Advocacy for the legalization of marijuana has been persistent in South Africa since the early 2000s. Starting in the year 2000, the city of Cape Town has hosted a yearly “cannabis walk” every May. While the number of participants was initially in the hundreds, it rose to a high of nearly 6,000 in 2017.

In 2009, the Dagga Party was founded by marijuana activist Jeremy Acton. The party’s platform states that cannabis users should have the same rights as those who use tobacco and alcohol. Its main goal is to elect a representative who supports the legalization of marijuana.

In February of 2014, the Medical Innovations Bill was introduced by Dr. Mario Oriani-Ambrosini. The doctor, who had been treating his cancer with cannabis, intended for the bill to legalize marijuana for medical and industrial use. Oriani-Ambrosini’s efforts directly led to the legalization of marijuana production for medical purposes in February of 2017. It is expected that this development will help to make medical cannabis products more accessible and affordable for South Africans.

South Africa


On September 18, 2018, a judge of the Constitutional Court of Johannesburg set the wheels of legalization in motion. Chief Justice Raymond Zondo ruled that adults may possess or use cannabis for personal consumption in private. The court also ruled that the cultivation of cannabis in a personal residence for personal consumption would no longer be illegal. No limits were immediately placed on the quantities of cannabis that could be grown, possessed, or consumed. The parliamentary government was given 24 months to implement the necessary legal changes.

The ruling passed down by the Constitutional Court only applies to private residences. The court’s judges argued that South Africa’s marijuana laws were unconstitutional because they unjustifiably intruded into the private sphere. As such, these new laws do not apply to the public sphere. The public possession, consumption, and sale of marijuana are still illegal after the ruling.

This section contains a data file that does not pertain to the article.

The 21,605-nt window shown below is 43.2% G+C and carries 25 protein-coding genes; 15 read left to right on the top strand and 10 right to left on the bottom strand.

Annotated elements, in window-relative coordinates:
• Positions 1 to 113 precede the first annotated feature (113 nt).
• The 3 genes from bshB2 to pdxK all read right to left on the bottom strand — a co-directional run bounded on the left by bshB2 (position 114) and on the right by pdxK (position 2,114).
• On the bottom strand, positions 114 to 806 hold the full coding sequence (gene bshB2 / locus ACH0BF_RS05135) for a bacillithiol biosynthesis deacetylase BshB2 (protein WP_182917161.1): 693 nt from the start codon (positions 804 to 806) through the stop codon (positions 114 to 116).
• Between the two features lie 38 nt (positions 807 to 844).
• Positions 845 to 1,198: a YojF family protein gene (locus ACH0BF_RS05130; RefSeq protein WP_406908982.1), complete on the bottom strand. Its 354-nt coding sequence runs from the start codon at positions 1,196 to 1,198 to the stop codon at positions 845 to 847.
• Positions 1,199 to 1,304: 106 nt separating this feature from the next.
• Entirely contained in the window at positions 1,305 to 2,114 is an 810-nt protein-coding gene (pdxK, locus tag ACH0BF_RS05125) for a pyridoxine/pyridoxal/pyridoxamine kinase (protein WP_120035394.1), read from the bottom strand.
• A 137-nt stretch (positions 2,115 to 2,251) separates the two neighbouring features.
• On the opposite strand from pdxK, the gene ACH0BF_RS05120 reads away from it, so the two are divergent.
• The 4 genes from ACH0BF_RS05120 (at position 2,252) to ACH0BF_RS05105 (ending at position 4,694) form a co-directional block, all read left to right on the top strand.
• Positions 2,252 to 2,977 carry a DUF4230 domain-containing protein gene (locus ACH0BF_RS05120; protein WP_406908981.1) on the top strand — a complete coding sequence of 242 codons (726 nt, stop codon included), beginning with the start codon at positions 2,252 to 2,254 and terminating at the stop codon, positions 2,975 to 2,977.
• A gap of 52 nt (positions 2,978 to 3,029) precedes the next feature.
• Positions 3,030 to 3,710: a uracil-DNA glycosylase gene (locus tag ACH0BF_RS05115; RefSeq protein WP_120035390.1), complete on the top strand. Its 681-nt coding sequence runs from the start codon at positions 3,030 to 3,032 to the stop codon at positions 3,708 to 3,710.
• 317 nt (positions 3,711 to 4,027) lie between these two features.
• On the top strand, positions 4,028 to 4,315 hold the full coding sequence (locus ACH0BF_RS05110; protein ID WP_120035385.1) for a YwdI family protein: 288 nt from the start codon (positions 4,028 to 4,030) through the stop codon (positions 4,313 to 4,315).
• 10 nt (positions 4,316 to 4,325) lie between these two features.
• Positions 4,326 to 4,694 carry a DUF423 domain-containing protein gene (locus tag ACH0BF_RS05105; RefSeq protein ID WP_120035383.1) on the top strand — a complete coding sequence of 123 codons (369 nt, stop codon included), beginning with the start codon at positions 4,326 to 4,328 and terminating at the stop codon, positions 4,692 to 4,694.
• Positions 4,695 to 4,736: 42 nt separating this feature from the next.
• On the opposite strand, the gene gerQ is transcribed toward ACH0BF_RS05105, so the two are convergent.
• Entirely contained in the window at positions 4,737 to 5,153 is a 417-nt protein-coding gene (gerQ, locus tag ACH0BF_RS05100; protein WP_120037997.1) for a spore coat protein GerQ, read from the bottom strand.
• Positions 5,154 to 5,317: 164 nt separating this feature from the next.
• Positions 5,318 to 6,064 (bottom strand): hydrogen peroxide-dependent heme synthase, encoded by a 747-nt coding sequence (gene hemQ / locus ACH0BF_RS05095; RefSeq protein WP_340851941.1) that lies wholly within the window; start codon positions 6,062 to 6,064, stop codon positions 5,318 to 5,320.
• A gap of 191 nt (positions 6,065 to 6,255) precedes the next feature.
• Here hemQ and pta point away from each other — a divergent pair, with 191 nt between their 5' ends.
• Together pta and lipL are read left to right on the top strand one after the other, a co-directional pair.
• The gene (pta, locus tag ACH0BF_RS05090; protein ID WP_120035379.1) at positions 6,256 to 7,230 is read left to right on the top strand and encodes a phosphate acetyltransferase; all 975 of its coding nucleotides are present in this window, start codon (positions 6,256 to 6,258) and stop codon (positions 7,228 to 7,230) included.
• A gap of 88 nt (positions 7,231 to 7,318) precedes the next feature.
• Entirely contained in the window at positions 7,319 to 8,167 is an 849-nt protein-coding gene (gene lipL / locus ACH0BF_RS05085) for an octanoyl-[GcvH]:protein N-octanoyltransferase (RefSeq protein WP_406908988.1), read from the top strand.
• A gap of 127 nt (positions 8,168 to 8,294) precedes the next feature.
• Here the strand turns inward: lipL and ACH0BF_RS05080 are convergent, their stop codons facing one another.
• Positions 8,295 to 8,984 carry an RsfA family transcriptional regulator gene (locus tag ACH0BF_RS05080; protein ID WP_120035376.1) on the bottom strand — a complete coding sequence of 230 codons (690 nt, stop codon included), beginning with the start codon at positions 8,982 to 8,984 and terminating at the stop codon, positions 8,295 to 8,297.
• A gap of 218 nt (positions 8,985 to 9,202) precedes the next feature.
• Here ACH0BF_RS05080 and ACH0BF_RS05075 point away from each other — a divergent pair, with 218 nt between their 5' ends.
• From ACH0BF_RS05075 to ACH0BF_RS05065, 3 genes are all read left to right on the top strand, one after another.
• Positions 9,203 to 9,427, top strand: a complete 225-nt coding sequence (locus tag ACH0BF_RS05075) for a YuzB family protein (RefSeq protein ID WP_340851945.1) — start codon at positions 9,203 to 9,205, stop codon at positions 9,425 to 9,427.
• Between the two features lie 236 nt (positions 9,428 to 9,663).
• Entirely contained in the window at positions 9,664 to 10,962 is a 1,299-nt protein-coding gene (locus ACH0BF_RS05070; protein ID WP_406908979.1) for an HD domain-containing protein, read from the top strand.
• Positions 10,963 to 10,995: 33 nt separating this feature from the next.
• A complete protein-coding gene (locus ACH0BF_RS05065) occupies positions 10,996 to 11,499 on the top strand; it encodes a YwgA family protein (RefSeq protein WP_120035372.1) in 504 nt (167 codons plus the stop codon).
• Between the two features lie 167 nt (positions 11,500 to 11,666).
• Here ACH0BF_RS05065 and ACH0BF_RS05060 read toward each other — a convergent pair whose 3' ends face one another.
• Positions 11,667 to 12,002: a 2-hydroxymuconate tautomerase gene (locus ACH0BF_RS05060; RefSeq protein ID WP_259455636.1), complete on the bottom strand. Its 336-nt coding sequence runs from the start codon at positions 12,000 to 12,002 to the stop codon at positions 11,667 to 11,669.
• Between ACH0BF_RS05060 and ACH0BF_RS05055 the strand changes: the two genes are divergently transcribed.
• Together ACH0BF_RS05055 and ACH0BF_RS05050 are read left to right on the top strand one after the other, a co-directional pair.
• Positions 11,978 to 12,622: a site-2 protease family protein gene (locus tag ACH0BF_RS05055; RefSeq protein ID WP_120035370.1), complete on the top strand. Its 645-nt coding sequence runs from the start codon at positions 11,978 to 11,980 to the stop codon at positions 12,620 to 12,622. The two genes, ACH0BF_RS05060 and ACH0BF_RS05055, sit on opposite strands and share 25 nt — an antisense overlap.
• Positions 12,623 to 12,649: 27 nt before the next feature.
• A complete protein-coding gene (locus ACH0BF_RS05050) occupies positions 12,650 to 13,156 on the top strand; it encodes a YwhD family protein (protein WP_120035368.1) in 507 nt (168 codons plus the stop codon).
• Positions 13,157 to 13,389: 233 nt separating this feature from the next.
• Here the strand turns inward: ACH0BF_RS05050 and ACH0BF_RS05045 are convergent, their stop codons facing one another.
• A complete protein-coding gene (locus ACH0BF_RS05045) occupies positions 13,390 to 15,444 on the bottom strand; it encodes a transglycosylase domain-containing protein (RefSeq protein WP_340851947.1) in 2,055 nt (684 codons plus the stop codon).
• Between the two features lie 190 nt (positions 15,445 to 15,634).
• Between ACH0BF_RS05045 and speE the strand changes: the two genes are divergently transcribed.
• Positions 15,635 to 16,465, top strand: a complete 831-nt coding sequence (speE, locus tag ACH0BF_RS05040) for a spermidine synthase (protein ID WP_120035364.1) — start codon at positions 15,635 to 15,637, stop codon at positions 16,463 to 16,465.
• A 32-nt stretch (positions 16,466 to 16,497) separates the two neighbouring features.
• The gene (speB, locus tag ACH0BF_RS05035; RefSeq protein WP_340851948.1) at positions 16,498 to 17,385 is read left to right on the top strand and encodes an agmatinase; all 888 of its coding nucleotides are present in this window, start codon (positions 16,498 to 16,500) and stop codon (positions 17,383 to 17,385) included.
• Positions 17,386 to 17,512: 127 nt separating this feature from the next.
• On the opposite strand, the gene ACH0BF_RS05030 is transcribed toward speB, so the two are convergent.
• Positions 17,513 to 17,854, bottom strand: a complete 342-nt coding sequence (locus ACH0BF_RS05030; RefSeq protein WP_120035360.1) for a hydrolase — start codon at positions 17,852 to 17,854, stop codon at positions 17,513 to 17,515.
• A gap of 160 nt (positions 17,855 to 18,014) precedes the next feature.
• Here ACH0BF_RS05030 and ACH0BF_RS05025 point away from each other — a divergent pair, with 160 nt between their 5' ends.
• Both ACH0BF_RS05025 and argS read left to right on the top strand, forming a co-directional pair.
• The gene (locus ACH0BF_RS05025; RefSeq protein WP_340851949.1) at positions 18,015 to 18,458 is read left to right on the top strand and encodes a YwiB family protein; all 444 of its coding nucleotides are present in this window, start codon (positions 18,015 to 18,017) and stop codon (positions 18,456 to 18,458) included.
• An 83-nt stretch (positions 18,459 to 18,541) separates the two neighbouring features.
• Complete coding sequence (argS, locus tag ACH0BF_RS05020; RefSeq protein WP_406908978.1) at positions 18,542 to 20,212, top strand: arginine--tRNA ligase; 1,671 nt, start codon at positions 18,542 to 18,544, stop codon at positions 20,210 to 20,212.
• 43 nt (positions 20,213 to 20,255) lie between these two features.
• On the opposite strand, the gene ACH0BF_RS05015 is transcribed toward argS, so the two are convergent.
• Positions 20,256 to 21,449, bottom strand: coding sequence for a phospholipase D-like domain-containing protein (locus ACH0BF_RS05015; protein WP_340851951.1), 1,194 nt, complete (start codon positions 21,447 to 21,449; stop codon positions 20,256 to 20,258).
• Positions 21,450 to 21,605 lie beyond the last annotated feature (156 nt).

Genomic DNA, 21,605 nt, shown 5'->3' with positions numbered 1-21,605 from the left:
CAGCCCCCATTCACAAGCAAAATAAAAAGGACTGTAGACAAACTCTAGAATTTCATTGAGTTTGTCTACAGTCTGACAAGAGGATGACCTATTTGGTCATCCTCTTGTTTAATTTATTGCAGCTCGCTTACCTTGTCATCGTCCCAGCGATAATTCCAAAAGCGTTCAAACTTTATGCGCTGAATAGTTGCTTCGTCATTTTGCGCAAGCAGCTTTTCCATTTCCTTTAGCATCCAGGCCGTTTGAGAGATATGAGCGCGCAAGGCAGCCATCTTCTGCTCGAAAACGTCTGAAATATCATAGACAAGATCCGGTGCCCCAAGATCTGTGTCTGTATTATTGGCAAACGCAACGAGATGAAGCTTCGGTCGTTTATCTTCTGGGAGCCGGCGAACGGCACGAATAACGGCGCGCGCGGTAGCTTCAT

Uncertainty still exists as to how far-reaching the effects of the ruling will be. It remains to be seen what will happen to the thousands of South Africans currently in prison for cannabis possession. Moreover, South Africans are optimistic that the ruling will lead to a reduction in criminal and gang activity. However, police do not expect to see any kind of significant change in criminal activity in the country.


Even though the sale of marijuana is not legal, reports suggest that the dagga business is already booming. An entire marijuana industry is beginning to emerge in South Africa. Lawyers, consultants, retailers specialising in growing equipment, packaging businesses, and design companies are just some of the early entrants into the marijuana market. These businesses are frantically preparing for an expected surge of business within the next few years.

Many analysts believe that the ruling has the potential to lead to significant boosts in manufacturing and agriculture. Since the ruling, there has been a significant uptick in the sale of growing equipment. There is a belief that this flood of business will lead to both more local manufacturing and more importing of equipment for these businesses. Moreover, hydroponics companies are beginning to hire more local employees, giving yet another boost to the local economy.

Many of these businesses are attempting to navigate through legal grey areas. Questions have arisen about numerous aspects of commercialisation and how they may fit in with existing laws. Regulations on things such as advertising, labelling, and breeding rights will have to be considered and managed by any businesses expecting to profit from legalization.